Harvey Kietel was just starting out when he played "Speed" and his performance in the role foreshadowed the brilliant career that followed. I thought the "Speed" reference was a little cryptic. I thought, for a long time, it referred his desire to drive fast. However, the "Speed" character gives a different point of view - that of an outsider - to the hijinks of the staff of F&B Ambulance Service. He shows us how absurd some of things that happen are.
The rest of the characters seemed to all be lifted directly from the real world. Harry and Naomi Fishbine seemed to be modeled after a husband and wife team that ran a not too different private ambulance company that I worked for on the west coast in the seventies - right down to the lecture about how much each patient was worth. Larry Hagman's character portrayed a type of worker in the industry that was always on the margins - you weren't sure why he is doing what he was doing, but you couldn't see him doing anything else.
The events portrayed in the movie where very similar to the "urban legends" about what supposedly happened at private ambulance companies in the sixties and seventies. As most legends are, some of them are based on loose interpretations of fact. I have, in fact, had difficulty taking very obese patients down flights of stairs. Some of the places we went to on calls had rodents large enough to cause grave concern. There were always rumors of people who smoked pot or drank on the job. During my entire career, whenever there were two private ambulance companies in competition "jumping calls" and competing for patients did happen - sometimes on a daily basis. The owners of one of the ambulances services I worked for in the eighties ordered their employees to attend city government meetings when the company was being discussed, (this was long after the everyone who worked in the industry had becomes "professionals). And, yes, I have been the victim of layoffs from private ambulance companies when they lost their government contracts. I have, also, been held up at gunpoint for drugs, stabbed and shot at. The reality of the movie made it all that much funny and more real.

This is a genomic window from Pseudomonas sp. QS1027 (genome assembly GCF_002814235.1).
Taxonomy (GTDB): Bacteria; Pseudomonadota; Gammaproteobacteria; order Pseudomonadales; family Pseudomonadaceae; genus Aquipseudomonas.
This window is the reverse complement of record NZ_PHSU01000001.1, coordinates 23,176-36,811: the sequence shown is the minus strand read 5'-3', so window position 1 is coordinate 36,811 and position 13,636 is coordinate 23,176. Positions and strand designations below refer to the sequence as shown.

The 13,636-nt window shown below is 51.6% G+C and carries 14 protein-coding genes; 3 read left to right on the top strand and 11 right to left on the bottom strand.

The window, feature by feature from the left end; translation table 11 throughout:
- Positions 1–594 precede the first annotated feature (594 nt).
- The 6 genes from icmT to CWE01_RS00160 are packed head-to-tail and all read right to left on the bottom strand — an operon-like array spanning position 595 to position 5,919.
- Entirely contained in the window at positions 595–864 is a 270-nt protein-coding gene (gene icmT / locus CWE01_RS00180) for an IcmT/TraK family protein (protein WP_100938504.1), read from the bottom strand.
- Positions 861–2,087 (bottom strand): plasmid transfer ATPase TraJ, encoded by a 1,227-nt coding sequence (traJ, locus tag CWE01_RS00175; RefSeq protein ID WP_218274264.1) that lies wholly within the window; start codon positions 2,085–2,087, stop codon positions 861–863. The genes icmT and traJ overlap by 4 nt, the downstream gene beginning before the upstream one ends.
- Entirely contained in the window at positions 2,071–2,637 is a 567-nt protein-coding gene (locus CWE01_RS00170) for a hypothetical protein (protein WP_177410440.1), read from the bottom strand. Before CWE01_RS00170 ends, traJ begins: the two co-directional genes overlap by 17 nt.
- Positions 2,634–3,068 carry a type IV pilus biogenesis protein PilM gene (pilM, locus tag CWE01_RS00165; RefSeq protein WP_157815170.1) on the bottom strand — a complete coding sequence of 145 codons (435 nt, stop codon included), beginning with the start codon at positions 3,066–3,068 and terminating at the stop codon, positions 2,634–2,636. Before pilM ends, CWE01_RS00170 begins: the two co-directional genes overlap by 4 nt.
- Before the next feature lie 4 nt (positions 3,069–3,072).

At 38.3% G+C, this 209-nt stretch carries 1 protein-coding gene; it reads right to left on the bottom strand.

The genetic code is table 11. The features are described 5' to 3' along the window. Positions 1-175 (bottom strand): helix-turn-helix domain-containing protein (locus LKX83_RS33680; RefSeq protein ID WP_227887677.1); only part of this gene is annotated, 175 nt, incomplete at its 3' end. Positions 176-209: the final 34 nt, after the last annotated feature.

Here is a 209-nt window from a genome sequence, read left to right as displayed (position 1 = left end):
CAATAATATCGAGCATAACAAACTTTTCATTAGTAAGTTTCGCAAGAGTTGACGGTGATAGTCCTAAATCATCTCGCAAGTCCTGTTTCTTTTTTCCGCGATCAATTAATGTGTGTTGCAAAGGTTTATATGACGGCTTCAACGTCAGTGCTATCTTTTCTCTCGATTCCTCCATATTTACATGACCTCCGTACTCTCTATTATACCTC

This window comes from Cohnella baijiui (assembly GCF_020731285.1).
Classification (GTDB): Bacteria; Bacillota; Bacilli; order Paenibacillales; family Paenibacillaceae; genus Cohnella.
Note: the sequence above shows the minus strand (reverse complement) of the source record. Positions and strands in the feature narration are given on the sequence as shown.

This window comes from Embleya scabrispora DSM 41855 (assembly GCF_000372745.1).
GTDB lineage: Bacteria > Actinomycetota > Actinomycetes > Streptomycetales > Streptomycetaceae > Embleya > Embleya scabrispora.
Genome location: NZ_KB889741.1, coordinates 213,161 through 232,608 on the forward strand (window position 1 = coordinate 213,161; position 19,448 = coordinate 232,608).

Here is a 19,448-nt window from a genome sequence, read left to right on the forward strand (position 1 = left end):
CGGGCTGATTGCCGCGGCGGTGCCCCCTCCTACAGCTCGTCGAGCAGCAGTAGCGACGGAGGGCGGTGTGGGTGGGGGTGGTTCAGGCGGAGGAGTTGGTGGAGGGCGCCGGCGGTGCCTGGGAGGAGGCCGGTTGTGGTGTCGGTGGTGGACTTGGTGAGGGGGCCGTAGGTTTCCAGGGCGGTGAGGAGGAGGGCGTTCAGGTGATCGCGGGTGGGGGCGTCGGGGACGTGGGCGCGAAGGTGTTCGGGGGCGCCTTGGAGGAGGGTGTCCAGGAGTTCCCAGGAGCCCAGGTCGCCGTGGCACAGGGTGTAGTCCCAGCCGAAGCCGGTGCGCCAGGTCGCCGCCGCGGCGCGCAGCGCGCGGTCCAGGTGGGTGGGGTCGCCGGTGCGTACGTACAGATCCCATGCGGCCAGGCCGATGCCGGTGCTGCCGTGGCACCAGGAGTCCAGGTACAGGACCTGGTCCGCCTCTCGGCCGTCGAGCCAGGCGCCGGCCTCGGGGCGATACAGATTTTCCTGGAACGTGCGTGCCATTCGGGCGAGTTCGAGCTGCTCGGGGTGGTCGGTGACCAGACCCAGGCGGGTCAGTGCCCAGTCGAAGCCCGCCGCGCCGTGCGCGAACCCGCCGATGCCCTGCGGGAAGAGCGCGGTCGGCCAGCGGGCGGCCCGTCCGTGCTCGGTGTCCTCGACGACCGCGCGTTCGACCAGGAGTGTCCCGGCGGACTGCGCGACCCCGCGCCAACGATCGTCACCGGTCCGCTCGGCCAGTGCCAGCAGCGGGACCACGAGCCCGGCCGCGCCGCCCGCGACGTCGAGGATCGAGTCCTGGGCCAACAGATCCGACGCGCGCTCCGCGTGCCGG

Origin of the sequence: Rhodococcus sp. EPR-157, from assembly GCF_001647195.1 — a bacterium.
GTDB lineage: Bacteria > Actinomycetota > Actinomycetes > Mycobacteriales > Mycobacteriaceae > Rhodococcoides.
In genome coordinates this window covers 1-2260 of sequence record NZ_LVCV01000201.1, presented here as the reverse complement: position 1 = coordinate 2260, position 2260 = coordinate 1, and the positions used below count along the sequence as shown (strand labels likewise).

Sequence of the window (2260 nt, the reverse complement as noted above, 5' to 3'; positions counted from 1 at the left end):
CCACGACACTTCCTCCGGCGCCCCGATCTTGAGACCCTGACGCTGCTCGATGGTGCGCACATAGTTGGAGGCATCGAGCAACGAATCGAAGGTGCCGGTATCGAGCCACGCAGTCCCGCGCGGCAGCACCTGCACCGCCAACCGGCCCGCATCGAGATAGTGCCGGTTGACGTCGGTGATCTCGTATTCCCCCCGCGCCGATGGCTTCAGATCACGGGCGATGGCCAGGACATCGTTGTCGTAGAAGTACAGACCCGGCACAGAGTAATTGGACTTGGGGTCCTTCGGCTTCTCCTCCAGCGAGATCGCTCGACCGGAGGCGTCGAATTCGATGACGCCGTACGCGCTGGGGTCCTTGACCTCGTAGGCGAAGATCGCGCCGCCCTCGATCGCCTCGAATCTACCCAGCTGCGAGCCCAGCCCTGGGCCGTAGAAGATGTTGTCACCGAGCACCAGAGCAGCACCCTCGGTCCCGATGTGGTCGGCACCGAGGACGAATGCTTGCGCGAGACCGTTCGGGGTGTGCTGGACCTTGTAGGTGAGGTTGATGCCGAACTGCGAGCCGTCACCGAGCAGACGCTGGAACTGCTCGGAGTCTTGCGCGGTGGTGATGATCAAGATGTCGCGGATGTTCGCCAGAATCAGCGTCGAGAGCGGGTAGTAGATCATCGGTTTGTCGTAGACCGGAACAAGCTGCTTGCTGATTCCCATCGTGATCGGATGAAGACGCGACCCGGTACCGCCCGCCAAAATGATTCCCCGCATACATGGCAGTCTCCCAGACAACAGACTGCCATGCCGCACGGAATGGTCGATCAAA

Mother, Jugs and Speed is an interesting and amusing look back at a time when EMS was just starting to become a reality. The acting was top notch. The events portrayed were close enough to real, (or to urban legends), as to make them seem likely. The writing could have been better - some of the dialog was very marginal. Overall, as a lay person and a retired EMS professional who worked in the ambulance industry at the time this film was made, I found the movie to be very enjoyable and suggest others watch it - with tongue firmly in cheek, of course.